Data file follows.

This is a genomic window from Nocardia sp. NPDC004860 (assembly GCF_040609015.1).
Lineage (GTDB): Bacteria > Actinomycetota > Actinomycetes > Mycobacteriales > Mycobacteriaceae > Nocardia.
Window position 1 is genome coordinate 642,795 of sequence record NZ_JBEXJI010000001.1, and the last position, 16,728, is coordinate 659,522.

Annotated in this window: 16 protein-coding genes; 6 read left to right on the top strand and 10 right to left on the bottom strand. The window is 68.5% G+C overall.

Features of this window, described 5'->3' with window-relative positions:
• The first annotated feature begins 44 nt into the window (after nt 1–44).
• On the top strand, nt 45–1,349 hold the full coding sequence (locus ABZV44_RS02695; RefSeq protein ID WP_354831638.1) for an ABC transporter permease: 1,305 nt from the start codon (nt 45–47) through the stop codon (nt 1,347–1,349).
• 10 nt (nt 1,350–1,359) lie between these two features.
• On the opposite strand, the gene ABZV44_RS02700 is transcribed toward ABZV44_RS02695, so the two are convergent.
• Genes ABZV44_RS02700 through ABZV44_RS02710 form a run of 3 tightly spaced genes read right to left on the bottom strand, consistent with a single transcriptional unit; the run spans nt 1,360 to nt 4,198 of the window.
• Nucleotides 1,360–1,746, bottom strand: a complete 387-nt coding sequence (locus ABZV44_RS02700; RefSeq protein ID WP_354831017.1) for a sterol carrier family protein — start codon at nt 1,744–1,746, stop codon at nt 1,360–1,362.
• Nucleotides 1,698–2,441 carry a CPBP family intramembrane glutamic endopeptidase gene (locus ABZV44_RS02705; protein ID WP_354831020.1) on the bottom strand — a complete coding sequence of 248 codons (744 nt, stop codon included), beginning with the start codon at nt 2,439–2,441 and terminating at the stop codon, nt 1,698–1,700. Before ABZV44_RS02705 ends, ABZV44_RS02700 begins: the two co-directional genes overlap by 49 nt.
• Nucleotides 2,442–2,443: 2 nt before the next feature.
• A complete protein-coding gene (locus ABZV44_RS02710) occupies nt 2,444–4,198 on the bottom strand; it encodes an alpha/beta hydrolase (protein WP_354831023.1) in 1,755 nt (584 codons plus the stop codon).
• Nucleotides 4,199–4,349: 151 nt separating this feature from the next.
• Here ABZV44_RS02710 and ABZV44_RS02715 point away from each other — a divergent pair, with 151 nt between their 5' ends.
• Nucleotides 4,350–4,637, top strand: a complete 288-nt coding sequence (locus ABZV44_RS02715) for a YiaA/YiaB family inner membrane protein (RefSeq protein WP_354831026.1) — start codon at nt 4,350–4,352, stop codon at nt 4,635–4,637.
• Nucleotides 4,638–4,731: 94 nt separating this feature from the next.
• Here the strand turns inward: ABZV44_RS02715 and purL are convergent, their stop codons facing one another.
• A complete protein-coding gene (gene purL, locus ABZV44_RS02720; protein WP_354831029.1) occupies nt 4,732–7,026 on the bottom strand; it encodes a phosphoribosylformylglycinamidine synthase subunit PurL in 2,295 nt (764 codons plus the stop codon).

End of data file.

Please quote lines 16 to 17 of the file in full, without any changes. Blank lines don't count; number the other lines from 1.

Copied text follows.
• Here ABZV44_RS02710 and ABZV44_RS02715 point away from each other — a divergent pair, with 151 nt between their 5' ends.
• Nucleotides 4,350–4,637, top strand: a complete 288-nt coding sequence (locus ABZV44_RS02715) for a YiaA/YiaB family inner membrane protein (RefSeq protein WP_354831026.1) — start codon at nt 4,350–4,352, stop codon at nt 4,635–4,637.